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Caring For Generations

Joint Ownership Can’t Replace Estate Planning

On Behalf of | Aug 12, 2015 | Estate Planning

In the process of buying an automobile, Denise thought it would be a good idea to title the car in her daughter Ann’s name along with her own.  That way, Mom thought, if something happened to her, Ann could just take the car and use it without any legal “hassles”. 
Just how good an idea was that?  “Joint ownership of property should not be created or used as a substitute for a will or living trust,” attorney Harvey J. Platt reminds readers in Your Living Trust & Estate Plan. Why not? Well, for one thing, if joint property owners were to die simultaneously and there is no will or living trust, the assets would pass to those that perhaps weren’t intended (the nearest blood relatives of each joint owner).

At Rebecca W. Geyer and Associates, we agree that, while joint asset ownership may help assets avoid probate, it is no substitute for comprehensive estate planning. Even if the owners don’t die simultaneously, there are a number of reasons “blanket” joint ownership of all assets can create more problems than it solves:

  •  The creation of a joint interest may cause there to be a gift tax.  When the money to buy the assets comes from just one of the owners, the other owner is receiving a gift.  Yes, in 2015, gifts of up to $14,000 per recipient escape that tax. (If the car Denise had bought had a market value of less than $28,000 – well, no problem.)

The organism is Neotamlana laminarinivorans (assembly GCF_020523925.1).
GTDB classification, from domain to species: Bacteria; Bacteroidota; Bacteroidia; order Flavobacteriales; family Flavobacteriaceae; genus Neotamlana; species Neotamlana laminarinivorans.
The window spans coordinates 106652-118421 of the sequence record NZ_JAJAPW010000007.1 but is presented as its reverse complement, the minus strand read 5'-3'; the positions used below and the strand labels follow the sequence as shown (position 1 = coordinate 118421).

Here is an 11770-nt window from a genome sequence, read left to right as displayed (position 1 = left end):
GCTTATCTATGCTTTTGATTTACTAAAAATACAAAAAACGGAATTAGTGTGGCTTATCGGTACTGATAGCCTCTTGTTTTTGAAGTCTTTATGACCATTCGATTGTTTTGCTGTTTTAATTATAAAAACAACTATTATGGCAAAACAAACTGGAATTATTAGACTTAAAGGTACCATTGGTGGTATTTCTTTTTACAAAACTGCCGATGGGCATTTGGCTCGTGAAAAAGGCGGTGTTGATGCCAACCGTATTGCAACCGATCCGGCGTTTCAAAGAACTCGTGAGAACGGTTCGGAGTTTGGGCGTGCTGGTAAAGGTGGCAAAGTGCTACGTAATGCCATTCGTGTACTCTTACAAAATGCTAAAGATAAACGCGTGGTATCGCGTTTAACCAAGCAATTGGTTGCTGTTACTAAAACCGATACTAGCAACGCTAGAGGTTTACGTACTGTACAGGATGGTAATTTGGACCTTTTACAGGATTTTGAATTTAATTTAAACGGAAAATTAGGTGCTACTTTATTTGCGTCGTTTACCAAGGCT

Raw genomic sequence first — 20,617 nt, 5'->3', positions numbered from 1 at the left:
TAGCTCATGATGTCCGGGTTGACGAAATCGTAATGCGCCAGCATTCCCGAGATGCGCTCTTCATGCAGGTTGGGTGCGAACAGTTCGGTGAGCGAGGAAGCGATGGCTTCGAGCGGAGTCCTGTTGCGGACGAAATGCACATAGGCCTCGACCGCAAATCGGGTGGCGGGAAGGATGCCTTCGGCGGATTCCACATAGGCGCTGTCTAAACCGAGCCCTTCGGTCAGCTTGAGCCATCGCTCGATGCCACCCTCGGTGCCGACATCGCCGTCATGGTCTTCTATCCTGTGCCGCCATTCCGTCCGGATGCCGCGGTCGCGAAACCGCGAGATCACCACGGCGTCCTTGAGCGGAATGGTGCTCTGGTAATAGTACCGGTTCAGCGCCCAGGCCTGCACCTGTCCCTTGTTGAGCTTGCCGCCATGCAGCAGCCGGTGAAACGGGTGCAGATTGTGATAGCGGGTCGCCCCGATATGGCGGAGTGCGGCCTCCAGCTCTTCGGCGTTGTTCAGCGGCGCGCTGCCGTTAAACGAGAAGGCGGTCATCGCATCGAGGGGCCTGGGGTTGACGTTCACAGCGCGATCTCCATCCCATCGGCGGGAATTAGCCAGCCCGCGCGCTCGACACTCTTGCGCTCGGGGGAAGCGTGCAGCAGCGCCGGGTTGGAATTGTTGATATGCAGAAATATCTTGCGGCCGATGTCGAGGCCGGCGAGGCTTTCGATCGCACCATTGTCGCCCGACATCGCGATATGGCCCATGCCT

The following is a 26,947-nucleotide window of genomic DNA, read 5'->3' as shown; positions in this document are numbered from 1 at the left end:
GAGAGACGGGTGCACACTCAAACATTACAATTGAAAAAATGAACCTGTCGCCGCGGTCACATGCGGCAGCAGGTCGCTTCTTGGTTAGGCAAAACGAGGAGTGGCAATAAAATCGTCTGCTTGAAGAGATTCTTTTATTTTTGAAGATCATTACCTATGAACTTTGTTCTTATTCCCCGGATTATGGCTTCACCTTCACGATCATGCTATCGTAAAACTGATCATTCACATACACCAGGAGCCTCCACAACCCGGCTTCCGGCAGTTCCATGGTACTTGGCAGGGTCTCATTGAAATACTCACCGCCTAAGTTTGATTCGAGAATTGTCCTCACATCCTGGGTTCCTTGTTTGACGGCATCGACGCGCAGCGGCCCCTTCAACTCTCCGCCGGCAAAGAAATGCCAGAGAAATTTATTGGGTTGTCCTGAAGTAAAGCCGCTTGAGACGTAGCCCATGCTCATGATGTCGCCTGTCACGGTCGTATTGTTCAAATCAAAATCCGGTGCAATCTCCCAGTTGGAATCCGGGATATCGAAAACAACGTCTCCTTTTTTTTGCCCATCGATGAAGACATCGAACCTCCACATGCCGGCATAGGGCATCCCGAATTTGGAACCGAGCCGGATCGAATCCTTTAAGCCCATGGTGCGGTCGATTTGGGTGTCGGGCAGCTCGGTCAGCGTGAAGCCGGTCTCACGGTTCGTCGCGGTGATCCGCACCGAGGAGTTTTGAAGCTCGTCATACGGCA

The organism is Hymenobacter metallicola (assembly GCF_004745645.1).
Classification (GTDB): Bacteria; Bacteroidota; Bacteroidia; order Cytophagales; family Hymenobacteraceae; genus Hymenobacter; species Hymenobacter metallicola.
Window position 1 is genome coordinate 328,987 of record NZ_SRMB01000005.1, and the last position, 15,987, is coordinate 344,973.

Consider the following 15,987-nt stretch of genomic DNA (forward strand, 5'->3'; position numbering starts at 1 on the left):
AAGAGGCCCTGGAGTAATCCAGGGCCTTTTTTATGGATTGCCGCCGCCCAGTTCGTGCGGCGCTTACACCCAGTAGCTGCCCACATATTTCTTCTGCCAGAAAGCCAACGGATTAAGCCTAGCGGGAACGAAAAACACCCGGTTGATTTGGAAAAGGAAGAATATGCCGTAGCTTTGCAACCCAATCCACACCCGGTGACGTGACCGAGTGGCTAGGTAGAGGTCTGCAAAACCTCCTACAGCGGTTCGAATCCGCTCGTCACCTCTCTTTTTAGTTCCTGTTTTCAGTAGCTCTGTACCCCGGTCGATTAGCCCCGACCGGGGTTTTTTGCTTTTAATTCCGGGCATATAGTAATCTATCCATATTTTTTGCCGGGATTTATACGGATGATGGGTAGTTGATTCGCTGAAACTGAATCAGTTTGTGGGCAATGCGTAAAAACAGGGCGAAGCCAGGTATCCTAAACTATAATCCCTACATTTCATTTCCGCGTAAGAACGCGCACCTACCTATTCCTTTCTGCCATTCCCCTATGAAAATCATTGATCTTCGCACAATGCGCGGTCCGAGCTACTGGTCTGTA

• Creating a joint interest can cause the “step-up” in basis to be lost. Suppose the property put into joint ownership had been a building, a farm, or stock that Denise had owned for years, rather than a car she was buying. Over the years Mom owned it, let’s imagine that property had greatly appreciated in value. At the time Denise puts the property in joint name with Ann, Ann’s cost basis becomes half that of Denise’s. When, sometime in the future, Denise dies, there will not be a step-up in basis on the half interest Ann receives from Denise.  Should Ann later sell the asset, she will pay capital gains tax on the difference between the sales price and Denise’s basis in the property on Denise’s half interest.

Then is joint ownership of property necessarily a “bad idea”? Not at all.  At Geyer Law, our focus is on understanding the particulars of your situation so that we can design an estate plan that accomplishes your objectives. With proper planning, your assets can pass to your loved ones in a way that is quick, private, and which preserves all the appropriate tax advantages.

Joint ownership may, in fact, be part of your estate planning, but it certainly isn’t an “instead of” for comprehensive planning!